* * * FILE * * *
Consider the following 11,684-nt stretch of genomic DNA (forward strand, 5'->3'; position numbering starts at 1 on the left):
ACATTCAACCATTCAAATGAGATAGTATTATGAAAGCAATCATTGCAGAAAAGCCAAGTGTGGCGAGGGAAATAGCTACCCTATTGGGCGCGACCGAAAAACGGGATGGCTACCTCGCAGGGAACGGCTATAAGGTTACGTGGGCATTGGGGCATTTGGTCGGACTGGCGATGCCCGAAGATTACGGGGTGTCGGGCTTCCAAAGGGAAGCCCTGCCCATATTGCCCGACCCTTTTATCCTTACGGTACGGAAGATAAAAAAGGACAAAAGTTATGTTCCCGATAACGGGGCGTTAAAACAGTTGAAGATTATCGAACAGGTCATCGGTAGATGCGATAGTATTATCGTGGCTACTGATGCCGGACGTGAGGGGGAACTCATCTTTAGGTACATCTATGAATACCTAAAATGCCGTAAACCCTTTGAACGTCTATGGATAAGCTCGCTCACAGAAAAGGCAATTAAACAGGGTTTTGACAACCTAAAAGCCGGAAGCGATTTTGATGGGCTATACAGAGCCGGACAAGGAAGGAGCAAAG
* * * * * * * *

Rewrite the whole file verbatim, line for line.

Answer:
Consider the following 11,684-nt stretch of genomic DNA (forward strand, 5'->3'; position numbering starts at 1 on the left):
ACATTCAACCATTCAAATGAGATAGTATTATGAAAGCAATCATTGCAGAAAAGCCAAGTGTGGCGAGGGAAATAGCTACCCTATTGGGCGCGACCGAAAAACGGGATGGCTACCTCGCAGGGAACGGCTATAAGGTTACGTGGGCATTGGGGCATTTGGTCGGACTGGCGATGCCCGAAGATTACGGGGTGTCGGGCTTCCAAAGGGAAGCCCTGCCCATATTGCCCGACCCTTTTATCCTTACGGTACGGAAGATAAAAAAGGACAAAAGTTATGTTCCCGATAACGGGGCGTTAAAACAGTTGAAGATTATCGAACAGGTCATCGGTAGATGCGATAGTATTATCGTGGCTACTGATGCCGGACGTGAGGGGGAACTCATCTTTAGGTACATCTATGAATACCTAAAATGCCGTAAACCCTTTGAACGTCTATGGATAAGCTCGCTCACAGAAAAGGCAATTAAACAGGGTTTTGACAACCTAAAAGCCGGAAGCGATTTTGATGGGCTATACAGAGCCGGACAAGGAAGGAGCAAAG